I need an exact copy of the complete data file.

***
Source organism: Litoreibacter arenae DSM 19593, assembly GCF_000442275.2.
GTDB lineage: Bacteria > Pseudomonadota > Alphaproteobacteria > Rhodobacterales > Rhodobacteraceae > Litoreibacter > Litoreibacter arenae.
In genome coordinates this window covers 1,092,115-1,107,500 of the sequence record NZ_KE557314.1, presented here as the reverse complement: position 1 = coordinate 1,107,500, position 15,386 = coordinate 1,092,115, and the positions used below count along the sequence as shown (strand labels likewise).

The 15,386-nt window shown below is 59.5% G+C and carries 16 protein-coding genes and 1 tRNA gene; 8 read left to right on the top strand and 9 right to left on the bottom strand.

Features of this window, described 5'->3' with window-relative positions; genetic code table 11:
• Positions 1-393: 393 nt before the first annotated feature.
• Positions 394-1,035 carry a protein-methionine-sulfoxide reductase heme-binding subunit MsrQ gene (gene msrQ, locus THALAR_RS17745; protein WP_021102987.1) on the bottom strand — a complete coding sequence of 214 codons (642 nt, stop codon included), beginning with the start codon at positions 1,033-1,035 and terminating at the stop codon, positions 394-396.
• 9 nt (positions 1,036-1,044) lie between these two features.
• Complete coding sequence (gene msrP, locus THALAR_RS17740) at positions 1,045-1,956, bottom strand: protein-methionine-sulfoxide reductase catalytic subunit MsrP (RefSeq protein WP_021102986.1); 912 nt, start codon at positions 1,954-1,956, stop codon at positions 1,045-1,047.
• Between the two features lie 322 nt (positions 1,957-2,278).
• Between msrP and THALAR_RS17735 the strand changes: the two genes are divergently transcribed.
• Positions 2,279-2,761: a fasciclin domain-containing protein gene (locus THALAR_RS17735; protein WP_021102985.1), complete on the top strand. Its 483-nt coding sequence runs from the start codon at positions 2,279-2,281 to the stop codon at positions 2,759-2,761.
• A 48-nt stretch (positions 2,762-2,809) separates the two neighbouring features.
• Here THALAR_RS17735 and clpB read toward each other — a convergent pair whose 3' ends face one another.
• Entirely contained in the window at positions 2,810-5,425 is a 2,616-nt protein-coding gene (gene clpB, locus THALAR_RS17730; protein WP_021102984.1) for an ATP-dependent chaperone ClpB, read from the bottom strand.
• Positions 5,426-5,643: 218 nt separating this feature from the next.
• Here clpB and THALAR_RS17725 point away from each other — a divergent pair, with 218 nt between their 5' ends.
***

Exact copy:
Source organism: Litoreibacter arenae DSM 19593, assembly GCF_000442275.2.
GTDB lineage: Bacteria > Pseudomonadota > Alphaproteobacteria > Rhodobacterales > Rhodobacteraceae > Litoreibacter > Litoreibacter arenae.
In genome coordinates this window covers 1,092,115-1,107,500 of the sequence record NZ_KE557314.1, presented here as the reverse complement: position 1 = coordinate 1,107,500, position 15,386 = coordinate 1,092,115, and the positions used below count along the sequence as shown (strand labels likewise).

The 15,386-nt window shown below is 59.5% G+C and carries 16 protein-coding genes and 1 tRNA gene; 8 read left to right on the top strand and 9 right to left on the bottom strand.

Features of this window, described 5'->3' with window-relative positions; genetic code table 11:
• Positions 1-393: 393 nt before the first annotated feature.
• Positions 394-1,035 carry a protein-methionine-sulfoxide reductase heme-binding subunit MsrQ gene (gene msrQ, locus THALAR_RS17745; protein WP_021102987.1) on the bottom strand — a complete coding sequence of 214 codons (642 nt, stop codon included), beginning with the start codon at positions 1,033-1,035 and terminating at the stop codon, positions 394-396.
• 9 nt (positions 1,036-1,044) lie between these two features.
• Complete coding sequence (gene msrP, locus THALAR_RS17740) at positions 1,045-1,956, bottom strand: protein-methionine-sulfoxide reductase catalytic subunit MsrP (RefSeq protein WP_021102986.1); 912 nt, start codon at positions 1,954-1,956, stop codon at positions 1,045-1,047.
• Between the two features lie 322 nt (positions 1,957-2,278).
• Between msrP and THALAR_RS17735 the strand changes: the two genes are divergently transcribed.
• Positions 2,279-2,761: a fasciclin domain-containing protein gene (locus THALAR_RS17735; protein WP_021102985.1), complete on the top strand. Its 483-nt coding sequence runs from the start codon at positions 2,279-2,281 to the stop codon at positions 2,759-2,761.
• A 48-nt stretch (positions 2,762-2,809) separates the two neighbouring features.
• Here THALAR_RS17735 and clpB read toward each other — a convergent pair whose 3' ends face one another.
• Entirely contained in the window at positions 2,810-5,425 is a 2,616-nt protein-coding gene (gene clpB, locus THALAR_RS17730; protein WP_021102984.1) for an ATP-dependent chaperone ClpB, read from the bottom strand.
• Positions 5,426-5,643: 218 nt separating this feature from the next.
• Here clpB and THALAR_RS17725 point away from each other — a divergent pair, with 218 nt between their 5' ends.